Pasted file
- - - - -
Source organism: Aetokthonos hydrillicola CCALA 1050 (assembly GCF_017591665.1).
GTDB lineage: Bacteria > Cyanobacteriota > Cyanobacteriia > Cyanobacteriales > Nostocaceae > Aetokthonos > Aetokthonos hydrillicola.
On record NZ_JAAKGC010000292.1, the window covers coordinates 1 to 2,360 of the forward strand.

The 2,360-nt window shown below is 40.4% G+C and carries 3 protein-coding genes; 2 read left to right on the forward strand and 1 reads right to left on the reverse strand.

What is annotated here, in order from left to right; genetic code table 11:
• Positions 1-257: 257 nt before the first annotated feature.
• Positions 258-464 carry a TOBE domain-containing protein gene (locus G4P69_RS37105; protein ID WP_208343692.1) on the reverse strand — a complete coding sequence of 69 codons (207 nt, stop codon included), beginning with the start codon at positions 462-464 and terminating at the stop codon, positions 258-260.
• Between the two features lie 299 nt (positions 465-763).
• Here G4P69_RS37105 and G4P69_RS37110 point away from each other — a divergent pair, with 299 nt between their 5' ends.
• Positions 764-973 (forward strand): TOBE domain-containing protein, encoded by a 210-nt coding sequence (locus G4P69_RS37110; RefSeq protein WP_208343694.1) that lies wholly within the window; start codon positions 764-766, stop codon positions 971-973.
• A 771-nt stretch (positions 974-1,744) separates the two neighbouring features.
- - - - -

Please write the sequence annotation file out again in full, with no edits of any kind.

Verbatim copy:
Source organism: Aetokthonos hydrillicola CCALA 1050 (assembly GCF_017591665.1).
GTDB lineage: Bacteria > Cyanobacteriota > Cyanobacteriia > Cyanobacteriales > Nostocaceae > Aetokthonos > Aetokthonos hydrillicola.
On record NZ_JAAKGC010000292.1, the window covers coordinates 1 to 2,360 of the forward strand.

The 2,360-nt window shown below is 40.4% G+C and carries 3 protein-coding genes; 2 read left to right on the forward strand and 1 reads right to left on the reverse strand.

What is annotated here, in order from left to right; genetic code table 11:
• Positions 1-257: 257 nt before the first annotated feature.
• Positions 258-464 carry a TOBE domain-containing protein gene (locus G4P69_RS37105; protein ID WP_208343692.1) on the reverse strand — a complete coding sequence of 69 codons (207 nt, stop codon included), beginning with the start codon at positions 462-464 and terminating at the stop codon, positions 258-260.
• Between the two features lie 299 nt (positions 465-763).
• Here G4P69_RS37105 and G4P69_RS37110 point away from each other — a divergent pair, with 299 nt between their 5' ends.
• Positions 764-973 (forward strand): TOBE domain-containing protein, encoded by a 210-nt coding sequence (locus G4P69_RS37110; RefSeq protein WP_208343694.1) that lies wholly within the window; start codon positions 764-766, stop codon positions 971-973.
• A 771-nt stretch (positions 974-1,744) separates the two neighbouring features.